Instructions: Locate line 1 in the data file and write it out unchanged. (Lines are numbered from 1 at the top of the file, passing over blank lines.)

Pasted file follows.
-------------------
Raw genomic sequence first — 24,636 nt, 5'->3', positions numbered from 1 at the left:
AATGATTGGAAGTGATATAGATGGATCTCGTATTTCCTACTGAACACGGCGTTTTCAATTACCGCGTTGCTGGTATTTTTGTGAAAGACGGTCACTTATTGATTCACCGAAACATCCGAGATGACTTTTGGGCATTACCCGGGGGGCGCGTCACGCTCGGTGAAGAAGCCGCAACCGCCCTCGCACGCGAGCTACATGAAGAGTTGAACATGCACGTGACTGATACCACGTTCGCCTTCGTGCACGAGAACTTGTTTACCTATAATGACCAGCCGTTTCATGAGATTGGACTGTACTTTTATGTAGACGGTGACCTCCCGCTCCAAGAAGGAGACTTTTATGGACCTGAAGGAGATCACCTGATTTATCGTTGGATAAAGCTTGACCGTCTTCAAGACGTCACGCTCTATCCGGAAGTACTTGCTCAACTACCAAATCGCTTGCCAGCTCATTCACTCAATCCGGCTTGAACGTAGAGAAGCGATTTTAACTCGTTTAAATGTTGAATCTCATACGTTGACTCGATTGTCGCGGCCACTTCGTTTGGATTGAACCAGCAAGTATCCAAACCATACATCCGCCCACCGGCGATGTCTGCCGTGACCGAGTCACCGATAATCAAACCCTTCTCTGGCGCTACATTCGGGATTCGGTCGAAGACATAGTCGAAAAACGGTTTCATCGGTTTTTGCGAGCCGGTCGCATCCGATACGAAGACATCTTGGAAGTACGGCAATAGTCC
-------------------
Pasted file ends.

Raw genomic sequence first — 24,636 nt, 5'->3', positions numbered from 1 at the left: